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Corruption's impact on innovation

NSF Award:

Collaborative: Tax Evasion and Corruption Around the World? Are firms victims or perpetrators?  (University of Maryland College Park)

Collaborative: Tax evasion and Corruption across the world: Are firms victims or perpetrators?  (George Washington University)

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Innovation and entrepreneurship are recognized as the engines of economic growth. However, after investigating thousands of company records from 57 different nations, NSF-funded researchers concluded that corruption can act as a tax against firms striving to innovate in developing countries.

By explaining how corruption interrupts innovation, Vojislav Maksimovic of the University of Maryland and colleagues have provided crucial insight into the intricacies of economic growth and development around the world.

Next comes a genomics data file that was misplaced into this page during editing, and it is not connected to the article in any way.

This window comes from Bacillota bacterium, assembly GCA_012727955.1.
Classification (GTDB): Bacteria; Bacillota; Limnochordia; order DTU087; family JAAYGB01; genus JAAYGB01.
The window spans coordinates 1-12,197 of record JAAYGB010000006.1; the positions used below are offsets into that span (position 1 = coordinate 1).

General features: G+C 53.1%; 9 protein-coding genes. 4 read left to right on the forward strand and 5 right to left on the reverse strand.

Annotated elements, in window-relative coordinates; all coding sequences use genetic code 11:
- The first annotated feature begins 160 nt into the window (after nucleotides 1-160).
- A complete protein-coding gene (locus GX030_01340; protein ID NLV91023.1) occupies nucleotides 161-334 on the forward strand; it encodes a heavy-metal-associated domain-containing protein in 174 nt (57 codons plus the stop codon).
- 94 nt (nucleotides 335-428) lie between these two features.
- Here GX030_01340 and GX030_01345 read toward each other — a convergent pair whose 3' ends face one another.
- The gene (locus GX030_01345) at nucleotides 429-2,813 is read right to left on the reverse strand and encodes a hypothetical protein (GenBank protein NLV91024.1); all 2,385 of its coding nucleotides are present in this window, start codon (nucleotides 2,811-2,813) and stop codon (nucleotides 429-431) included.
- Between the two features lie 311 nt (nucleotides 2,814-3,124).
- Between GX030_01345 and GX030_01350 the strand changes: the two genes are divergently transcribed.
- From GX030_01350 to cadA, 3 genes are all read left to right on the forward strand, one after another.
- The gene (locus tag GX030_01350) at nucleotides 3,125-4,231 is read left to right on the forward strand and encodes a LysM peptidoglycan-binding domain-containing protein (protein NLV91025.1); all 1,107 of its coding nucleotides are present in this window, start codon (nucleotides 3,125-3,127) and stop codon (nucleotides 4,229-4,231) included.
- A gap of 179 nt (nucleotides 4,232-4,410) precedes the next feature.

For their study, the researchers investigated the rates of corruption (particularly bribery of government officials and tax evasion) across 25,000 firms in 57 countries. Their findings suggest that innovating firms are more likely to pay bribes than their noninnovating counterparts, but that those bribes do not lead to better services.  

Furthermore, though many companies recoup the cost of paying bribes by evading taxes, innovating firms generally do not. Taken together, these findings suggest that innovating firms, compared to noninnovating firms, are more likely to be victims of corruption and less likely to be perpetrators of tax evasion. 


  • cash in hand
Corruption can act as a tax against innovation.
Stuart Miles,

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